Youth brawls and intimidating behaviour continue to drive people away from the Willow St bus stop.
Tauranga Art Gallery director Penelope Jackson said there had been no improvement in behaviour since the Tauranga City Council and police agreed to increase patrols in the area in October last year.
"Two to three Fridays ago, there was an incident out there when a guy was knocked to the ground and was bleeding from his head," she said.
"That's really brought it home. That was four o'clock in the afternoon on a Friday. There were school kids trying to catch buses and mums and kids out there."
Ashleigh Olsen, 17, regularly caught the bus from Willow St and said there were always "dodgy" people congregating at the bus stop.
"They look for fights and stand there smoking, even though they are underage.
"They're quite intimidating."
Cartridge World owner Peter East said litter was a major problem at the bus stop.
"It's always filthy. It's just squalor in the middle of the city where tourists get dropped off. It's not a good look," he said.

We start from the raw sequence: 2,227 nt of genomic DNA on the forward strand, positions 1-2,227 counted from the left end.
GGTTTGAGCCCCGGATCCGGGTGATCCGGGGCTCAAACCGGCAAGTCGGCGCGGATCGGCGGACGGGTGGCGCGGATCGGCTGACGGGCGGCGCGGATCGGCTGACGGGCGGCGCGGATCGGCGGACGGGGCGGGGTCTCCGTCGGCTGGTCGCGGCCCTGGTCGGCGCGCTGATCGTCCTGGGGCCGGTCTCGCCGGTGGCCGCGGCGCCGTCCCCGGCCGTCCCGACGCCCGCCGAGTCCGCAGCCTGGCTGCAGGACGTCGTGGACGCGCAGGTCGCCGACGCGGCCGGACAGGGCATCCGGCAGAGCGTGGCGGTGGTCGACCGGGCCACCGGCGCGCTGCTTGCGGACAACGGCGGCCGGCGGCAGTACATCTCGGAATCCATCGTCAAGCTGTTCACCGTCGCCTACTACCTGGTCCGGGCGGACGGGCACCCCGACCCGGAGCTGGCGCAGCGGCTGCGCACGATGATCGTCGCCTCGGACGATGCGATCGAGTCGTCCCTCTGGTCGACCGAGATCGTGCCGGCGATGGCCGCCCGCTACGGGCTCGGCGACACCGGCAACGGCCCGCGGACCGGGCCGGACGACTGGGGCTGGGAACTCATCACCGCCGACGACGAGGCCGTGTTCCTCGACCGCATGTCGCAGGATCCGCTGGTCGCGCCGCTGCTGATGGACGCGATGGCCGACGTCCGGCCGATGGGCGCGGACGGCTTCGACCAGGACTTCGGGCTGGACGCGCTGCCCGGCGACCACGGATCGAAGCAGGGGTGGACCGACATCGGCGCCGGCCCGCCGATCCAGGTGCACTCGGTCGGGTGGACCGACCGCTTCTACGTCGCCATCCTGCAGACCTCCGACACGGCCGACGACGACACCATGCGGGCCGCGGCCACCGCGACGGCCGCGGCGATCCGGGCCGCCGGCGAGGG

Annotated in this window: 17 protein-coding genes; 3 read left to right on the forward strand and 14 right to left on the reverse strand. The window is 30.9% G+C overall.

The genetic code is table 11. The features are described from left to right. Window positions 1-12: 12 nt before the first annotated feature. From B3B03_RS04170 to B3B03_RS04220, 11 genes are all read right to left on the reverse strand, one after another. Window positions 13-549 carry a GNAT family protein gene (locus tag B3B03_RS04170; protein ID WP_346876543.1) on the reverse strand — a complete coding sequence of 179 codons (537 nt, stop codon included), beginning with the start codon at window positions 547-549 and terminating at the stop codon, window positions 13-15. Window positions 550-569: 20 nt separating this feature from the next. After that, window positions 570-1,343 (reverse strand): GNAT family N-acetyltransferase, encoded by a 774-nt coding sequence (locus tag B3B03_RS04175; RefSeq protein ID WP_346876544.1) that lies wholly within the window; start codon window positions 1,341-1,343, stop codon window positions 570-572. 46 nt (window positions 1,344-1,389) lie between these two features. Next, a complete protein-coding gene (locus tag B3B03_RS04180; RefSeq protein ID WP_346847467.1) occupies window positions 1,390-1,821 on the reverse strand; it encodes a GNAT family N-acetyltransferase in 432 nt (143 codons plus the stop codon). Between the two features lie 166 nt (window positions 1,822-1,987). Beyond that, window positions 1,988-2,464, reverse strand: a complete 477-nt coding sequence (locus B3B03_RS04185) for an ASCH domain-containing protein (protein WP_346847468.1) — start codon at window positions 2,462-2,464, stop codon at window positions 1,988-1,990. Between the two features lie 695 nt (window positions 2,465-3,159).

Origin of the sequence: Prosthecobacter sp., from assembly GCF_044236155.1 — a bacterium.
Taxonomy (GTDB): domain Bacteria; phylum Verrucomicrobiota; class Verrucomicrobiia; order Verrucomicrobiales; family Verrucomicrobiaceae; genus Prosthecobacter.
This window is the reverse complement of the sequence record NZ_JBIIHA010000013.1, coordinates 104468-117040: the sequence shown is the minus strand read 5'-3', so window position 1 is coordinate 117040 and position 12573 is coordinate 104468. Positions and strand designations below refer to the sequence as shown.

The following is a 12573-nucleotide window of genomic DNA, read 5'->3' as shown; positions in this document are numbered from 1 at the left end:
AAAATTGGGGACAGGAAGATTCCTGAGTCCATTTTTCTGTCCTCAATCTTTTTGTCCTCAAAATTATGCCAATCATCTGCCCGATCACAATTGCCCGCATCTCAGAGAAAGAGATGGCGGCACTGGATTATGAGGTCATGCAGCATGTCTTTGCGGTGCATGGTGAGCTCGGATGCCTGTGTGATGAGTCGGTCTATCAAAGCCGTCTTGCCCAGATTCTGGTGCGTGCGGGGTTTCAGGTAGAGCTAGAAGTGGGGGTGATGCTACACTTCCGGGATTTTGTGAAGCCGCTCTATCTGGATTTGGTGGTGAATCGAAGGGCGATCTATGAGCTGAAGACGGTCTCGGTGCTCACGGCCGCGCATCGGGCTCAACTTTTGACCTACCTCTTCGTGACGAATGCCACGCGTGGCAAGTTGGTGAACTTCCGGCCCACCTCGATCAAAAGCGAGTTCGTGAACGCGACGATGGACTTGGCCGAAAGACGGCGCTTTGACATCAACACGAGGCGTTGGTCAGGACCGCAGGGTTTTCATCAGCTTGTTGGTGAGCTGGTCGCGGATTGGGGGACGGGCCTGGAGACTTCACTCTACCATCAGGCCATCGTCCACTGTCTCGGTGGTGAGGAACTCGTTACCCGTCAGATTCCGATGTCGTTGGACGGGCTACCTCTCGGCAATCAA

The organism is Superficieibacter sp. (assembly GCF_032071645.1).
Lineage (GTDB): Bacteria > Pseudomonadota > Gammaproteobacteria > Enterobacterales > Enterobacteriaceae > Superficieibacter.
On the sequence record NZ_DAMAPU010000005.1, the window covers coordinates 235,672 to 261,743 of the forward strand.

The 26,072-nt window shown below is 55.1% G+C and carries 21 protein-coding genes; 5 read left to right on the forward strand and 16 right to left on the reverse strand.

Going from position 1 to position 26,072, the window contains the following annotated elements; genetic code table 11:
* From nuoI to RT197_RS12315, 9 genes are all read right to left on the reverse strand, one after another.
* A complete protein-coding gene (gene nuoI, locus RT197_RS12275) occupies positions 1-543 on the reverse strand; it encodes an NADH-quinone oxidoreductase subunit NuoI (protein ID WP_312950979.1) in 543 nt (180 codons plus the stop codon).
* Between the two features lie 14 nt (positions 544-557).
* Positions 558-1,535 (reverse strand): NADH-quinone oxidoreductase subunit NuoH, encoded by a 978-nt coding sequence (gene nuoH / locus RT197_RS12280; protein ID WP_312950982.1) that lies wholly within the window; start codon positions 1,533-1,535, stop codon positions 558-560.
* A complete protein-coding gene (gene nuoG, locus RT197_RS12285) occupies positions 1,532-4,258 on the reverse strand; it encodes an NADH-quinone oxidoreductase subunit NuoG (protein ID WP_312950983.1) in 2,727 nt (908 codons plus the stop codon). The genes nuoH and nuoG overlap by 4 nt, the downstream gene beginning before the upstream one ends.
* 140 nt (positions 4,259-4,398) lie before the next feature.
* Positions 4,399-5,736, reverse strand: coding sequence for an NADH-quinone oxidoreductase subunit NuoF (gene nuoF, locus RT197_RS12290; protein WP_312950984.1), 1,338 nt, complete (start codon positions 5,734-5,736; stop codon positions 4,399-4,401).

Bronco's Sports owner Ben Tuck said a more visible police presence last week quietened the area down but, without that, it was as unruly as ever. "There's still a lot of fights out there," he said. "The worst are the young girls. They are the ones doing the bullying," he said.
Council customer and environmental group services manager Peter Frawley said increased police and community patrols after the issue was raised last year had made an obvious improvement but there had a number of incidents over the past few weeks.
Mr Frawley was meeting with police today to review the situation.
Tauranga police Senior Sergeant Cam Anderson said homeless people and groups of youths congregating in the area were an ongoing problem. Police tried to keep an eye on the area through increasing foot patrols, he said.